Vive La France

My first failed love happened in Paris. I was seven-years-old. 

I had a crush on the boy a few years older than me. His eyes twinkled when he laughed and he laughed often. We were staying with his family, and he, his sister, and I slept on the floor of his room. I have the unfortunate habit of cuddling up with whichever warm body happens to be closest to me when asleep, and so I woke up one morning to the sound of this boy I so liked and his sister, whispering and giggling about me. I had an arm and a leg thrown over him in what is still my signature fashion. I pretended sleep and turned over and away. But I have hated France ever since. 

The next time we visited, I was ten, and we spent a month driving around Europe, camping here or there, occasionally staying at an inn to recharge ourselves. My attitude remained the same. I had made up my mind that France simply wasn’t for me. The antipathy was mutual. We were camped close to Nice and once the tent was pitched, I went for a walk and stumbled across a play park. There was a teenage girl sitting on one of the swings and as I started making for the other swing, teenage boys, about half a dozen of them, surrounded the girl and began ripping her clothes off while she screamed in terror. An old lady walked by with a grey terrier. I ran back to fetch my father, but by the time we reached the park, the girl and her assailants were gone. 

I was nineteen next time we drove through France. My mother’s small bladder makes frequent pit stops necessary. My father, on that particular day, wanted to make good time. He kept putting off stopping until my mother was truly desperate. Seeing her terrible state, I got out with her. We were in some small town. My father had dropped us close to a large hotel, thinking that my mother could use the facilities there. We ran down the road and into the hotel. My mother was desperate, and dressed in a shalwar kurta. A pink one with pretty flowers and blue trims on her dupatta. She asked the concierge for the toilets and she and I quickly dashed down a flight of stairs to the facilities. No sooner had she entered the stall, that a large man with an Alsatian burst into the ladies room, yanked open the stall she was in, and dragged her out. They threw us out of the hotel. Thankfully, we found a coffee shop close by where the people were more humane.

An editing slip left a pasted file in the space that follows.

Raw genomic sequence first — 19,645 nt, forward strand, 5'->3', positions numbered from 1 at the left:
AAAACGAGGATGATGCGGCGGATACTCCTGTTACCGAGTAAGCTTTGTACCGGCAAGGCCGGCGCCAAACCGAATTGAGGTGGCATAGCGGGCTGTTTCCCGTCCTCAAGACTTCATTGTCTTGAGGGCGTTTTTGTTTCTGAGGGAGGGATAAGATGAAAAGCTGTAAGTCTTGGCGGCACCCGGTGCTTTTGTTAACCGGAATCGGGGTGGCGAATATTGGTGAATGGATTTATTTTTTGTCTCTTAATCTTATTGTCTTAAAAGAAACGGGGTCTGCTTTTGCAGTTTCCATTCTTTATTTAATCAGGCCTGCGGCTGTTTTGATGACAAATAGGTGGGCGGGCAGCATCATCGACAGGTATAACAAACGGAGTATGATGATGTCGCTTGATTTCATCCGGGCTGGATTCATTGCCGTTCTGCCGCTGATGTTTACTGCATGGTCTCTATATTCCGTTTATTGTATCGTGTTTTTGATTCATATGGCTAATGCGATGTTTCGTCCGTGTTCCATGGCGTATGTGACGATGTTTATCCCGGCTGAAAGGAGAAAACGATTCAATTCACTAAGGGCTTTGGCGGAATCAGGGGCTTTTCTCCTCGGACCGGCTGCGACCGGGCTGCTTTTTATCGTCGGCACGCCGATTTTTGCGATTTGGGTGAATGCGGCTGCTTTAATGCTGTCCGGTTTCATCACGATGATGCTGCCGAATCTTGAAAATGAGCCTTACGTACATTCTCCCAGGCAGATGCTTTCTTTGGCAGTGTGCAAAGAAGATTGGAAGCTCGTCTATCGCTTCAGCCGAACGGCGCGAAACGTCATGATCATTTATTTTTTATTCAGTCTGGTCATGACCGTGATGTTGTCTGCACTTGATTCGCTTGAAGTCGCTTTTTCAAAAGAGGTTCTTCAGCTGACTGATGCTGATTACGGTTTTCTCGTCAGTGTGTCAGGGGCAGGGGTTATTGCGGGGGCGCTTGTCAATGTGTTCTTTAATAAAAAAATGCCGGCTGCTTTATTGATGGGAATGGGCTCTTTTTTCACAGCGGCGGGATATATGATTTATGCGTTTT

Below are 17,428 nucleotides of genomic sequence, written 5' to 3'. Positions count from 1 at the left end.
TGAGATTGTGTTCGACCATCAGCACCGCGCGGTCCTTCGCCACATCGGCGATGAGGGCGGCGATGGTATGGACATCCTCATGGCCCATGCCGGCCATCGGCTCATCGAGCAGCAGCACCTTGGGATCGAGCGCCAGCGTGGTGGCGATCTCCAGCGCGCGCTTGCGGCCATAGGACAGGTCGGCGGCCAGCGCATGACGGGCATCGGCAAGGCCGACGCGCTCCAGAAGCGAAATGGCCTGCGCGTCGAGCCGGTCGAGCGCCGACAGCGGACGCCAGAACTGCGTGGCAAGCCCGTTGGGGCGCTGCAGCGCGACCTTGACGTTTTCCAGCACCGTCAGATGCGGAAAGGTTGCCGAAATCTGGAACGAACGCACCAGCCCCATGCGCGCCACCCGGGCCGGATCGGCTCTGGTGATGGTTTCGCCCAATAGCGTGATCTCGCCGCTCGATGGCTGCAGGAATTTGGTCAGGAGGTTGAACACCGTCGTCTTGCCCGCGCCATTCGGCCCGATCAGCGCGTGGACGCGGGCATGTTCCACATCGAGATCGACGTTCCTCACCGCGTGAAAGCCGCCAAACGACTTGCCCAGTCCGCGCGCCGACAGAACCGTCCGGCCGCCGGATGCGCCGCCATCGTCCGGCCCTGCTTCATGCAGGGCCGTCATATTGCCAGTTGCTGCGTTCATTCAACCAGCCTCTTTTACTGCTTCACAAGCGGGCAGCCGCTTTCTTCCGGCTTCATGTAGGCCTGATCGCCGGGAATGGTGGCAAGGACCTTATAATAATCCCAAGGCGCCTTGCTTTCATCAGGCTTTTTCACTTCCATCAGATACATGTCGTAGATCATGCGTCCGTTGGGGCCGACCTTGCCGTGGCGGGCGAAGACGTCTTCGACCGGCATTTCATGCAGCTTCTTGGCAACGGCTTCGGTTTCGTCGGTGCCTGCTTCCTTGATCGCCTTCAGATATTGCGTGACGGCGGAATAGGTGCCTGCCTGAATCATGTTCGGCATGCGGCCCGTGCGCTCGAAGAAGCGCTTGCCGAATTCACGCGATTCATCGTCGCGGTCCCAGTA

A month before, we left for Europe, my parents had invited the French ambassador  and his wife over. He told us to be careful in Marseilles of the North Africans there. All thieves, he told us. His wife shuddered.

As it happened, we lost our way, driving into Marseilles. My father pulled up to ask for directions. Unfortunately, what we pulled up to, was a car theft in progress. Four young men, all blonde and blue eyed, were taking turns hitting the headlights of a blaring Mercedes with hammers. I thought they would kill us and throw us into the Mediterranean. They gave us very polite directions for the port instead.

I was in my mid-thirties when I next found myself in France. This time, I was there with my husband and two kids. My son and I came down with a stomach bug as soon as we arrived in Paris. He threw up in the Louvre, and recovered the day, we caught our flight back to Toronto.

A decade has passed since then. My son is now about to turn eighteen and he will be leaving for university soon. Our daughter is about to turn sixteen. Such important ages. Full of youth and romance. This time we spent a few days in Paris, then rented a car, drove down to Dordogne, where we spent four days, before enjoying another four in Bergerac, and returning to Paris and then Toronto. Our two weeks were magical. The food, the conversations, the walks, the weather, and most of all, each other’s company. 

We are home now and happy to be home. There is no pleasure quite like the pleasure of sleeping in one’s own bed. But France and I have made amends. The memories I now carry of it, are beautiful ones of lavender fields, sumptuous crepes, rows of sunflowers nodding in the breeze, and the Eiffel Tower at dawn, the sun kissing its iron girders. 

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